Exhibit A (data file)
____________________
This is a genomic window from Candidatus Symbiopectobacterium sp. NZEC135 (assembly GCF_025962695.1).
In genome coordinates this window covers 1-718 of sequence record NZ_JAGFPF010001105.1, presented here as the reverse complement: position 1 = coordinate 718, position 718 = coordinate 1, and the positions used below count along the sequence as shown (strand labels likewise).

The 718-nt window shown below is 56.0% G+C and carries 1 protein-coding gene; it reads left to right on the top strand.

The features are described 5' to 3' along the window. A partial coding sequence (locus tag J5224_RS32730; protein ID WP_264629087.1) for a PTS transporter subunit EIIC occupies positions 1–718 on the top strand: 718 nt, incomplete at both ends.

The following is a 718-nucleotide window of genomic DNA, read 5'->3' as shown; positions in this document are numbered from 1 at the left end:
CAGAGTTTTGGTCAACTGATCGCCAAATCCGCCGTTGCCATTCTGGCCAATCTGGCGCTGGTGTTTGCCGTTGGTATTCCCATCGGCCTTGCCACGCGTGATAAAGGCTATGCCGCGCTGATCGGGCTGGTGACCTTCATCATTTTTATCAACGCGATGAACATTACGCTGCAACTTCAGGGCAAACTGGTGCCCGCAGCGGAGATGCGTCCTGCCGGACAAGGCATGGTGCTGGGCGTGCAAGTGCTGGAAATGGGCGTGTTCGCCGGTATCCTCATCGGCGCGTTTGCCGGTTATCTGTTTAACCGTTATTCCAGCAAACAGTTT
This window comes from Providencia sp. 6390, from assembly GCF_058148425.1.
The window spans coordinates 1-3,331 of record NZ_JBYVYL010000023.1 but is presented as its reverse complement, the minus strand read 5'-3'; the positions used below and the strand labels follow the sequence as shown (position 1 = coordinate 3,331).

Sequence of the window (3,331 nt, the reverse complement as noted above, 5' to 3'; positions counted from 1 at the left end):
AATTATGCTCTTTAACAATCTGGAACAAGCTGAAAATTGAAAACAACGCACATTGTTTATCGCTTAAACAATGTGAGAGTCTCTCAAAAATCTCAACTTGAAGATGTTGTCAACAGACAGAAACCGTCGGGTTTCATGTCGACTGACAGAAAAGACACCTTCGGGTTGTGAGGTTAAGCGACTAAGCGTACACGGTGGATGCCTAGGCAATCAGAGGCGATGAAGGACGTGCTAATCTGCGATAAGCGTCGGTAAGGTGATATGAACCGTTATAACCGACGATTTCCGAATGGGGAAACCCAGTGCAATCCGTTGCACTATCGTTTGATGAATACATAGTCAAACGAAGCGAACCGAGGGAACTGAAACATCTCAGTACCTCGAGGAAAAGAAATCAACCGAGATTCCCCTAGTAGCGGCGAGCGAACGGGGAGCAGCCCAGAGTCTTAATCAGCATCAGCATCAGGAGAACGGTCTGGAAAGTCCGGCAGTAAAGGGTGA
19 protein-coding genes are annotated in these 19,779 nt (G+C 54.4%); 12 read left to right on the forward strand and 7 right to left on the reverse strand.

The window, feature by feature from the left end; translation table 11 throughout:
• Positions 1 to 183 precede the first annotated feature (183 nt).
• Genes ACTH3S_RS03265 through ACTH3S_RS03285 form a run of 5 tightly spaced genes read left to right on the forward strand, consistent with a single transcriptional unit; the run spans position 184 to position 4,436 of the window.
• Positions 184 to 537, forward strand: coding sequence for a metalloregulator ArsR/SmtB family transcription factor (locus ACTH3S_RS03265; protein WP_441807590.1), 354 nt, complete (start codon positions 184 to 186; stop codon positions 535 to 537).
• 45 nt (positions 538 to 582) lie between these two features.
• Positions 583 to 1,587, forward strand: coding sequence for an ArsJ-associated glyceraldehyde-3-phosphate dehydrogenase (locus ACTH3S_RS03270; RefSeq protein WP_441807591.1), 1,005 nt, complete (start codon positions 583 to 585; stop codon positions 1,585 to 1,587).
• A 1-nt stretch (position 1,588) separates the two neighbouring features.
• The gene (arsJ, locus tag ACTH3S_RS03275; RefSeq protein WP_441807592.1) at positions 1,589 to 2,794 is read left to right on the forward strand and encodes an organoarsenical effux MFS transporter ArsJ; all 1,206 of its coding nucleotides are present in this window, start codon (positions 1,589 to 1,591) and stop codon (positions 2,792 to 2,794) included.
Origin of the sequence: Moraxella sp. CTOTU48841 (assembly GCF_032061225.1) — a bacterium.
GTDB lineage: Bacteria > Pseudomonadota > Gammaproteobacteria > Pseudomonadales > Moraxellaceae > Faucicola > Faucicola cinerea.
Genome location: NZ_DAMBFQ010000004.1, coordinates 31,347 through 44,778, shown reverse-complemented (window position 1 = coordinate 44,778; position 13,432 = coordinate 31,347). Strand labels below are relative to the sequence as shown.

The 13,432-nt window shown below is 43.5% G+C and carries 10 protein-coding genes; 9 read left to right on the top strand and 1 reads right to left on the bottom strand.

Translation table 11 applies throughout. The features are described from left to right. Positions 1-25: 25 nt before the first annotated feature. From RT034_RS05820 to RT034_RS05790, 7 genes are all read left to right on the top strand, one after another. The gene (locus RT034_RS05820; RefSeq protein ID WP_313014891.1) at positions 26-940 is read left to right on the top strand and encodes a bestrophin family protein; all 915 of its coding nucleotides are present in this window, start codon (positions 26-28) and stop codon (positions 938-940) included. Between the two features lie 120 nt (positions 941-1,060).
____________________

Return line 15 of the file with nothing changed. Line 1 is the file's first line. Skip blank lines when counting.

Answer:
• Positions 184 to 537, forward strand: coding sequence for a metalloregulator ArsR/SmtB family transcription factor (locus ACTH3S_RS03265; protein WP_441807590.1), 354 nt, complete (start codon positions 184 to 186; stop codon positions 535 to 537).